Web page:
The financial services industry is under renewed pressure to help in the fight against climate change after scientists a stark ‘code red’ warning about the “unprecedented” impact on the planet. While the shift to ESG ETFs has been remarkable over the past 18 months, is there anything more the ETF industry can do to tackle what is fast becoming the biggest issue facing society?

According to the International Panel on Climate Change (IPOCC) report released last week, temperatures are set to rise 1.5°C above pre-industrial levels to between 3-4°C by the end of the century causing “irreversible” damage to the Earth’s climate.

Source: IPOCC

The report comes as 197 countries are set to meet at Cop26, the United Nation’s climate talks, in November where they will discuss the different ways to reduce greenhouse gas (GHG) emissions in order to remain in line with the terms of the Paris Agreement.

But it is not just governments that have a role to play. Asset managers and owners – and within this, ETFs – will be instrumental in the shift to a low carbon future.

As Fiona Reynolds, CEO of the Principles for Responsible Investment (PRI), said: “The report is unequivocal in its findings – it should serve as a massive wake-up call that we are not going to manage the climate crisis without decisive action.

“The financial services sector has a vital role to play in overcoming these challenges. Governments and regulators need to provide near-term accountability for net-zero targets with robust policy frameworks and credible emission reduction plans for 2030.”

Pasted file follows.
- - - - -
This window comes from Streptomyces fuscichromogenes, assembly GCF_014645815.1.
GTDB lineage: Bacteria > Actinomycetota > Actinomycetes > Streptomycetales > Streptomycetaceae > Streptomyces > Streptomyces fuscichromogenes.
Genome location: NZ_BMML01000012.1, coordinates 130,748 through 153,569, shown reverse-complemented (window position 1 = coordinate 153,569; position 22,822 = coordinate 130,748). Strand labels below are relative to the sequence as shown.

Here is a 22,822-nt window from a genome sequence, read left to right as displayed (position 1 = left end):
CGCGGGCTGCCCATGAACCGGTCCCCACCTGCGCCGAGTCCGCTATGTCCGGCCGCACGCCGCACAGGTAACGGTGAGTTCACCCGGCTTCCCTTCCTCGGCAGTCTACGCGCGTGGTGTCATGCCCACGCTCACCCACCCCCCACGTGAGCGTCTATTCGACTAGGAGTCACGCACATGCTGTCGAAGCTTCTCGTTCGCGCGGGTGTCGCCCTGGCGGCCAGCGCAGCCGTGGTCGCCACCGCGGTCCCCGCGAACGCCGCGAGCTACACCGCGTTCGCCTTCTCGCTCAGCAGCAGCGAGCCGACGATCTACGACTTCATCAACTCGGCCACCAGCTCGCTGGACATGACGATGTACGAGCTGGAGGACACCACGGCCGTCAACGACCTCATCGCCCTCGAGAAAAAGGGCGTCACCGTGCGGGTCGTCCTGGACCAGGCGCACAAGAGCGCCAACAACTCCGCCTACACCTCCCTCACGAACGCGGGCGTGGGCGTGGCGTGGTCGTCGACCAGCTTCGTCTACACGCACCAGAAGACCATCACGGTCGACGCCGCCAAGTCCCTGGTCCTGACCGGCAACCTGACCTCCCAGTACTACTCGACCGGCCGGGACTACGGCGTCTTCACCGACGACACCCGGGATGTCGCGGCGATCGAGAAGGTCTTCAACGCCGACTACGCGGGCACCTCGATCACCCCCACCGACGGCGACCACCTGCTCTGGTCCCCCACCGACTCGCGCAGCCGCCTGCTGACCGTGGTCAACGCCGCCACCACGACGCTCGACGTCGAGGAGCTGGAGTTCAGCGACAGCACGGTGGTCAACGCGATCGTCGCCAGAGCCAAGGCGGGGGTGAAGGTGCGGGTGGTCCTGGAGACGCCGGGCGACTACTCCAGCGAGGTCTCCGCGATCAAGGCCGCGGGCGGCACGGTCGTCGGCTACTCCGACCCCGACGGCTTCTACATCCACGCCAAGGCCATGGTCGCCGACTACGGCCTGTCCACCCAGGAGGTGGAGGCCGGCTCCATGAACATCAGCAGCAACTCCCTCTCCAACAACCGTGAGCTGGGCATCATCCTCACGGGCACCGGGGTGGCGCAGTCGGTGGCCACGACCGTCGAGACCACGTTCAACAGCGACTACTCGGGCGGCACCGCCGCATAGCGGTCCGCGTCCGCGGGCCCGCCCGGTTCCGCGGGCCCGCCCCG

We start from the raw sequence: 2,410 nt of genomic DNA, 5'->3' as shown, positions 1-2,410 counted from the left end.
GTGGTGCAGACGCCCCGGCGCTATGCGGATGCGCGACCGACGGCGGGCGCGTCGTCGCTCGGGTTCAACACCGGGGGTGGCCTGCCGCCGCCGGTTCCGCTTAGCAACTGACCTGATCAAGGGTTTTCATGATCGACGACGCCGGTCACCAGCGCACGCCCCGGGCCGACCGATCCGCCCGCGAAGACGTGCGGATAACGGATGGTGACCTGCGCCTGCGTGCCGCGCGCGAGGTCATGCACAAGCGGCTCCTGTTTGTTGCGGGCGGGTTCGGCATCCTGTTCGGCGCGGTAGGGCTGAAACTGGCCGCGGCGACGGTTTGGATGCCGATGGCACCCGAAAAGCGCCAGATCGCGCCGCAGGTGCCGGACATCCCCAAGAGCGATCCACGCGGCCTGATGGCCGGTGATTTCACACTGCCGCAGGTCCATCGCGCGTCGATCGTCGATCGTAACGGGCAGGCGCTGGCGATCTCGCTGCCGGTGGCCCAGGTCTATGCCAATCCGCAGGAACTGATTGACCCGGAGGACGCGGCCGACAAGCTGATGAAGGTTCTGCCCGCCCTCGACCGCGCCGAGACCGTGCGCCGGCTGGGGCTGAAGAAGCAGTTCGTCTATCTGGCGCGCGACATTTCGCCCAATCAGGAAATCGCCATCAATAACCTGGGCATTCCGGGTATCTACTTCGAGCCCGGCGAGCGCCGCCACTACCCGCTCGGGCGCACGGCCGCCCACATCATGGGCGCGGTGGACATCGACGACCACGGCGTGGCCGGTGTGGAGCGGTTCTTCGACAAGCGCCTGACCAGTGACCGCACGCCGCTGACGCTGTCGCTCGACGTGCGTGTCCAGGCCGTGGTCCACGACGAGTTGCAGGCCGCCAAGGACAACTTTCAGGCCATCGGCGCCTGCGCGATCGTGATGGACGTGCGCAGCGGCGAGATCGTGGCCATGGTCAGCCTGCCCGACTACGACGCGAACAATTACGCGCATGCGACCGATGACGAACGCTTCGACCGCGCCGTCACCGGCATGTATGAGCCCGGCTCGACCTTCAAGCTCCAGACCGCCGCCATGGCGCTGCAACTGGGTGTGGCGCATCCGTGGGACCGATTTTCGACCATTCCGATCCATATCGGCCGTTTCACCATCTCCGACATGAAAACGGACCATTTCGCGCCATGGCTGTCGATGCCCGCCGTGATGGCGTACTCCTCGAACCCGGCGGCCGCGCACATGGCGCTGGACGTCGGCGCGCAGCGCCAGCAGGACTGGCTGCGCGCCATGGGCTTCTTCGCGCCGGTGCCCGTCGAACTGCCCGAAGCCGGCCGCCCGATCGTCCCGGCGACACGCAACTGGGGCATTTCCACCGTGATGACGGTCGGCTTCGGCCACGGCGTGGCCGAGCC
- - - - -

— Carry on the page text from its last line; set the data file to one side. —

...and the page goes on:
An obvious starting point for ETFs could be to introduce carbon intensity rules which exclude the high greenhouse gas (GHG) emitting companies as standard.

This would ensure capital does not flow towards the worst sinners from a GHG emissions perspective while directing assets to companies that score well.

According to data from TrueMark Investments, removing the top five GHG emitting names in the STOXX Europe 600 takes out 160 tonnes of carbon emissions per million dollars of revenue. For context, the iShares Core Euro STOXX 50 UCITS ETF (CSX5) has a GHG average weighted intensity score of 204.6 so this would have a huge impact.

However, as Matt Brennan, head of investment management at AJ Bell, highlighted, the situation is far more nuanced as the biggest polluters are going to be crucial in the transition to a greener economy.

“Simply disinvesting could be seen as wiping your hands of the problem,” he stressed.

Instead, Brennan argued ETF issuer engagement with the underlying companies to ensure they are making better long-term decisions is the area where the industry can have the biggest impact.

“Not only will this benefit the environment, in the long term it should also benefit the share price,” he added. “For an ETF investor conscious about the impact of climate change, it is important that they look at the actions the ETF issuer is taking on the companies for which they are stewards.”

Echoing his views, Andrew Limberis, investment manager at Omba Advisory & Investments, said ETF issuer engagement with underlying still had a long way to go.

“It is difficult to achieve all these objectives (never mind agreeing on which objectives are most important) and therefore an overzealous and reactionary response is also not the answer but as an industry we do need to continue to adapt and respond to today’s challenges.”

While the ETF industry continues to innovate, how issuers engage should be of increasing focus for both investors and regulators as it will be the most important factor in ensuring companies they own are helping, and not hindering, in the shift to a low carbon economy.